A Treasury Department report has rubbished claims it is a job seekers’ market, by arguing that the idea the US has a competitive labour market is “fiction”. The report suggests that employers actually face little competition for their workers, which allows them to pay substantially less than they would otherwise need to. It concludes that lack of competition in the job market costs workers between 15-25% of what they might otherwise earn. The report is critical of non-compete agreements that bar workers from moving to a competitor, as well as the presence of nondisclosure agreements that keep staff from sharing information about wages and working conditions from each other. It also noted that some companies make no-poaching deals. “There is a long list of insidious efforts to take power out of the hands of workers and seize it for employers’ gain,” said Seth Harris, deputy director at the National Economic Council and deputy assistant to the president for labor and the economy.

Disney boss says company stands by LGBT+ employees

Disney CEO, Bob Chapek, has acknowledged the disappointment staff must have felt by the company not denouncing recently-passed Florida legislation that bans discussions about sexuality and gender in schools. After LGBT+ activists protested outside Disney’s headquarters last week for it not being clear that it objects to the new law, Chapek sent a memo to staff directly tackling the topic. He said: “The entire leadership team unequivocally stand in support of our LGBTQ+ employees, their families, and their communities.” He added: “We all share the same goal of a more tolerant, respectful world. I believe the best way for our company to bring about lasting change is through the inspiring content we produce, the welcoming culture we create, and the diverse community organizations we support.”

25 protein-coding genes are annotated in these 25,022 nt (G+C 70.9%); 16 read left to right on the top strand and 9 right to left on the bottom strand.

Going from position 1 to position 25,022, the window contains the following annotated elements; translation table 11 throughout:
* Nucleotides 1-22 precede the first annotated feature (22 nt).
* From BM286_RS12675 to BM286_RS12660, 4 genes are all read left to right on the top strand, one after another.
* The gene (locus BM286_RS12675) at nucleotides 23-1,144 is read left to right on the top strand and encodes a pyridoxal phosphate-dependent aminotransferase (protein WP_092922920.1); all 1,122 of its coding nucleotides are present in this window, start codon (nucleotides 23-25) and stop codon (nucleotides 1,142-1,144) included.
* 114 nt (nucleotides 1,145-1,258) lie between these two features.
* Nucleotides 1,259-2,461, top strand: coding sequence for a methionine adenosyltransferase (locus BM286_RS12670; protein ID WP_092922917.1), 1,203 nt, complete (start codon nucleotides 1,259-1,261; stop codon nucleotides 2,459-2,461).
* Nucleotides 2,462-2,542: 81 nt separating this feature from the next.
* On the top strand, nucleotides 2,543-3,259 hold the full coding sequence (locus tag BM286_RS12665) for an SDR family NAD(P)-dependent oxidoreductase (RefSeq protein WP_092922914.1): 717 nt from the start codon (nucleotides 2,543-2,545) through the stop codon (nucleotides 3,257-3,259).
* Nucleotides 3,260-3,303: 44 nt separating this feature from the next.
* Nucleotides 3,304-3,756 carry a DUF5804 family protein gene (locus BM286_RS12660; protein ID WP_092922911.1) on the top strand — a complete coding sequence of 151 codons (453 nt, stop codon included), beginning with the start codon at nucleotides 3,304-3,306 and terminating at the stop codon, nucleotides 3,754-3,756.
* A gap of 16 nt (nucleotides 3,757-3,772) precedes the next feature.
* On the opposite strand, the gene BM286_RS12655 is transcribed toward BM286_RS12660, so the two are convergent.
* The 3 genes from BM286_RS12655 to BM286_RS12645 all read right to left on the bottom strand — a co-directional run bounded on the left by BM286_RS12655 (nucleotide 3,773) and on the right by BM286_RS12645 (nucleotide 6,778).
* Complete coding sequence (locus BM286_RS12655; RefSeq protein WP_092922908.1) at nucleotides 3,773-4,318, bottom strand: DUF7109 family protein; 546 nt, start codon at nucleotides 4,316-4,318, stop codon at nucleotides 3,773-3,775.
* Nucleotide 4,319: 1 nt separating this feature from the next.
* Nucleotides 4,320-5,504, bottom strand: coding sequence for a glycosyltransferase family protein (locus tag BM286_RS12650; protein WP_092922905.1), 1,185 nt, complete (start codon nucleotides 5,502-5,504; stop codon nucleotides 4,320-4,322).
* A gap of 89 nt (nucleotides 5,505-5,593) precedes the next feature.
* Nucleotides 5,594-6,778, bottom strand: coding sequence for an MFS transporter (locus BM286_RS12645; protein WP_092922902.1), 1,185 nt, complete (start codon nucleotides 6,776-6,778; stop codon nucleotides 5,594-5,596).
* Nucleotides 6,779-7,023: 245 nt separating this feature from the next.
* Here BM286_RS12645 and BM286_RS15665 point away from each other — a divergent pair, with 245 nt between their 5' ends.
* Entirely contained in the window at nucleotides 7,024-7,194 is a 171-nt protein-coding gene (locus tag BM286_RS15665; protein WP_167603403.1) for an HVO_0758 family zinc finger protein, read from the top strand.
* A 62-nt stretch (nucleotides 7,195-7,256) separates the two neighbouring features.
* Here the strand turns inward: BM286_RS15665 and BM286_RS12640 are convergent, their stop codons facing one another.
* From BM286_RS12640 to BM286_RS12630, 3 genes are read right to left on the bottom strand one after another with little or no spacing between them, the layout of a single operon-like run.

No end to worker shortages in sight

Figures from the latest Job Openings and Labor Turnover Survey suggest America’s worker shortage is far from over. The data, compiled by The Bureau of Labour Statistics, shows USA still has 11.3 million job openings. This figure is down only a tiny fraction from December’s 11.4 peak, and it shows employers still have a long road ahead of them. The data also revealed that 6.5 million people were hired between December 2021 and January 2022, but the job openings rate is still high because 4.3 million Americans quit their jobs at the start of the year. On a more positive note, the ‘quit rate’ improved to 2.8% in January. This is an improvement from the 3% recorded in December.





This article is part of a series called The Most Interesting HR Stories of the Week.